We are constantly seeing countries like the United Kingdom featured in the news about mental health and its importance. Their understanding and perceptions of mental health in the workplace have been shifting over the last few years, especially with the outspoken support of Britain’s royal family.
In the U.S., however, we are still only at the beginning stages of this important topic, and research on the prevalence of mental health and stigma, especially from a workplace lens, is limited.
What does the lived experience of mental health and stigma in U.S. workplaces today look like?
Mind Share Partners addresses this question in its 2019 Mental Health at Work Report in partnership with SAP and Qualtrics. On May 1, 2019, they shared the initial findings with 100+ business leaders on a panel at the Mental Health at Work Conference.
The panel included:
Here are 6 major takeaways from the survey panel for businesses to understand the state of mental health in U.S. workplaces.
1. Nearly 60 percent of respondents said they had experienced one or more of a dozen negative mental health symptoms in the past year.
When asked if she was surprised by this stat, panelist Kelly Greenwood shared, “So it is definitely not surprising to me now. However, 3 years ago prior to starting Mind Share Partners, it would have been shocking to me.
I think people are much more likely to acknowledge symptoms rather than acknowledging having a full mental health condition.
I think it goes to show just how pervasive this is and how mental health is a spectrum.”
2. Mental health symptoms were equally prevalent across seniority levels within companies, from individual contributors to the C-level.
Panelist Nick Tzitzon shared, “I think frankly, we’re going to need people at higher levels and positions within organizations to admit and to be open about mental health if we’re going to make it easy and comfortable for people who were coming up in their careers to feel comfortable sharing their own experiences.”
Kelly added, “Humans are humans. Unfortunately, so many of us buy into this myth that it’s low performers who have mental health conditions or that if you have a mental health condition, you must be a low performer, and this is just not true. High performers experience mental health conditions too, it’s just not as widely represented in the media.”
3. Mental health is a diversity and inclusion issue. The study found significant differences across racial and ethnic groups, gender, age, sexual orientation, and parents vs. non-parents.
Kelly noted, “At Mind Share Partners we are really seeing that mental health is the next frontier of diversity and inclusion. Companies that are far along in their D&I journeys are looking at disability and mental health as a subset within that as the next step they want to take. Typically when you think about D&I, it’s actively trying to recruit folks into your organization’s to add to the diversity around the table. With mental health, it’s actually the flip of that. It’s knowing these people exist at your organization already, you just don’t know who they are.”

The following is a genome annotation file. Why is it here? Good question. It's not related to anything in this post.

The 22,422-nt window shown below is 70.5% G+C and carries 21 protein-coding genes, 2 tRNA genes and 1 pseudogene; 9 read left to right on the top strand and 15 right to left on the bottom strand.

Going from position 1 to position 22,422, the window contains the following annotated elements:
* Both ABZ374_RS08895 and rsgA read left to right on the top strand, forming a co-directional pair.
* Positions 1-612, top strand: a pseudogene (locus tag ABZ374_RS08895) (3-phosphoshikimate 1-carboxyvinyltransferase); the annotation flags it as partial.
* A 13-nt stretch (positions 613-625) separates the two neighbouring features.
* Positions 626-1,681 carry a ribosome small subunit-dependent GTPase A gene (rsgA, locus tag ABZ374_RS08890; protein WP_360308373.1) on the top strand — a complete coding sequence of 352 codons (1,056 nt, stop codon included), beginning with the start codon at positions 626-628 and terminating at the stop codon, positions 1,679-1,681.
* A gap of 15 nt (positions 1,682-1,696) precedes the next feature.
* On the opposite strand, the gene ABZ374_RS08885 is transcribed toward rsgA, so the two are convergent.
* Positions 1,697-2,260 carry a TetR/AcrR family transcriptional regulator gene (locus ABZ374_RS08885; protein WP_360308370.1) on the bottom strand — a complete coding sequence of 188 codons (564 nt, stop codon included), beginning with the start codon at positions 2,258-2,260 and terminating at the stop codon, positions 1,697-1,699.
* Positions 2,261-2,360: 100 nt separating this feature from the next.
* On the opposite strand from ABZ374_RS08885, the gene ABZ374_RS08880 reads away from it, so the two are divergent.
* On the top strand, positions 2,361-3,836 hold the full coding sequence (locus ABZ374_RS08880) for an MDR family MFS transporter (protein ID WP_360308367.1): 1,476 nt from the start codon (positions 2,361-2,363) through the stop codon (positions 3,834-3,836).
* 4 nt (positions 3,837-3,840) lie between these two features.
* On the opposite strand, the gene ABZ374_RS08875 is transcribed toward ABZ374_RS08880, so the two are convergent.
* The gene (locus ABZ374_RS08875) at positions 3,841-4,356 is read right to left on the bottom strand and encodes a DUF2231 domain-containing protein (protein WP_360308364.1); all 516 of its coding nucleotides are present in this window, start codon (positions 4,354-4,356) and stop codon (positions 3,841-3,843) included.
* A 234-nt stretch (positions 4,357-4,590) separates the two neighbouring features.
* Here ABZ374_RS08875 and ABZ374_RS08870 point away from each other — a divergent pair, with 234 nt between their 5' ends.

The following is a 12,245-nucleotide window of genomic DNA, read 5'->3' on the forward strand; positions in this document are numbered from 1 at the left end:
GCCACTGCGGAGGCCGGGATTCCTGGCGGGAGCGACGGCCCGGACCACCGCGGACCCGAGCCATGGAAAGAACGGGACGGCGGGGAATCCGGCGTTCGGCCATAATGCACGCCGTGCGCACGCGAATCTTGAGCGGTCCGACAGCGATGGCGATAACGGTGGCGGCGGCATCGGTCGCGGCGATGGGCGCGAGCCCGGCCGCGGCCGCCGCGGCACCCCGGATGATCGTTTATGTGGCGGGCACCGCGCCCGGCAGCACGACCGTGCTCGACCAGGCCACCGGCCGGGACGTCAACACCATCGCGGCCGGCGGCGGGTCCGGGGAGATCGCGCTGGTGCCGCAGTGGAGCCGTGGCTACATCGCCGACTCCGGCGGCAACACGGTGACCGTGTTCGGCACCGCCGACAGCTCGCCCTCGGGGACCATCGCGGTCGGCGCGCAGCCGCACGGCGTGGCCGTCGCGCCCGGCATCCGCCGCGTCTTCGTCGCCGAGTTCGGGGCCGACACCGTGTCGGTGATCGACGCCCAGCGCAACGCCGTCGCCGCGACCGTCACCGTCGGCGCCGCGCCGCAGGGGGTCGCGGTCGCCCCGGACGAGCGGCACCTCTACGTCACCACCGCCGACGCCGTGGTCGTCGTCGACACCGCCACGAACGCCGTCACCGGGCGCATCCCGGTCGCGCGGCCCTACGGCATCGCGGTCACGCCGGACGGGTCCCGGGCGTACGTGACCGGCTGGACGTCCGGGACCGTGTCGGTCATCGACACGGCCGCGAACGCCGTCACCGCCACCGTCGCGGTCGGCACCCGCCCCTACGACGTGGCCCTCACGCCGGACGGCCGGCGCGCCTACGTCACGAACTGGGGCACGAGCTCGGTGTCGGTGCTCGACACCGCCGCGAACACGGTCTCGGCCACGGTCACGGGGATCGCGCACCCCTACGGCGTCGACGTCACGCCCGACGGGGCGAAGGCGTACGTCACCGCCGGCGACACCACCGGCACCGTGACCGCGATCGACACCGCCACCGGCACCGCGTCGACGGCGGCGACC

An important note from Nick included, “We just want them to be our colleagues.
If this is true inclusion, then it has to be possible for people to be who they are without necessarily feeling like they’re different or they’re part of a special group.”
4. The study found that 20% of respondents had voluntarily left roles in the past for mental health reasons; this number jumps to 50% for millennials and 75% for Gen Z-ers.
Kelly reflected, “This means that culture change is coming. Mind Share Partners exists to speed that along. We have absolutely seen that anecdotally, and now the numbers back it as well, that
Millennials and Gen Z are really demanding solid mental health benefits and a level of transparency around the conversation at their workplaces.”
5. Two-thirds of respondents said they would be happy to comfort or be part of a support group for a colleague that had a mental health condition, but only one-third of respondents said that they would be willing to reach out for help.
Nick reflected, “The fact that people would associate being part of the solution is a good thing, but admitting the problem is a bad thing tells us that we still have work to do. Somehow we have to convince people it is not a career-ending proposition to be vulnerable and to show that you have a challenge that you’re trying to confront.”
Kelly added, “I think we really just need to empower people to be okay doing this and I think that needs to come from leadership, particularly CEOs, speaking out about this issue and normalizing it. This shows that it’s not going to be career limiting to start talking about this.”
6. About half of the respondents said they had a negative experience talking about mental health at work. They were very hesitant to go talk to HR personnel or to even their own managers. When they did go talk to them, they said it was a negative experience.
Kelly shared great advice for managers stating, “Any sort of allyship or personal story sharing should really be hopeful and if it’s not, don’t say it.
Recognize that it takes so much courage to approach a leader in the workplace, especially if you’re not in a position of power at work. Really try to make that as human and as easy as possible.
It’s okay as a manager to say something like ‘Thank you so much for sharing, I need some time to think about that. Can we put a meeting on the calendar for tomorrow? I really appreciate you sharing that with me.’ It’s okay not to have the answers, but just try to be graceful about it. It goes a long way to really equip your managers to have these communication tools.”
To learn more about these findings and more, you can download Mind Share Partners’ Mental Health at Work 2019 Report here.